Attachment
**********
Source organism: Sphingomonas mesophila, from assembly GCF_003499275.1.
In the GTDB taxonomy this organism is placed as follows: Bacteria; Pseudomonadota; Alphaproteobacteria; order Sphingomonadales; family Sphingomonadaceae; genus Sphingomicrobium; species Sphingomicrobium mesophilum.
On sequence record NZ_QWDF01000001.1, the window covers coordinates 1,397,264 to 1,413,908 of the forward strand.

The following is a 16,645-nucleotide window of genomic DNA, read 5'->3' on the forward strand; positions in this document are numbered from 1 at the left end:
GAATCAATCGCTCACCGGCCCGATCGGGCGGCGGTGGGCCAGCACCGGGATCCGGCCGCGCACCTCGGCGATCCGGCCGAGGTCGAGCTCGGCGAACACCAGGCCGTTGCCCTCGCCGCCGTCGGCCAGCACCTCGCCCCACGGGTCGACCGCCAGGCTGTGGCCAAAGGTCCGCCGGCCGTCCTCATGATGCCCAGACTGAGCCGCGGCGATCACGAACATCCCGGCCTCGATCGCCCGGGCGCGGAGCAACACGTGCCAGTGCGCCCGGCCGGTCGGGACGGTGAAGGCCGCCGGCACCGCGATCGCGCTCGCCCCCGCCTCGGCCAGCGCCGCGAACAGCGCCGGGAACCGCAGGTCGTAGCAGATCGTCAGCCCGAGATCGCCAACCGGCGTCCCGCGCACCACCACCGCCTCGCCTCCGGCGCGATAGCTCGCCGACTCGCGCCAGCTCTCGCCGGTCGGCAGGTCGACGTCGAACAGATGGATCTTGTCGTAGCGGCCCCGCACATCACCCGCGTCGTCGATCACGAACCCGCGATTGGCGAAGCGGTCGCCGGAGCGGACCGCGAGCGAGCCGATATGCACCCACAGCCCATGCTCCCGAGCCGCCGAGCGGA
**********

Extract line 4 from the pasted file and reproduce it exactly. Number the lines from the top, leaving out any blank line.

The following is a 16,645-nucleotide window of genomic DNA, read 5'->3' on the forward strand; positions in this document are numbered from 1 at the left end: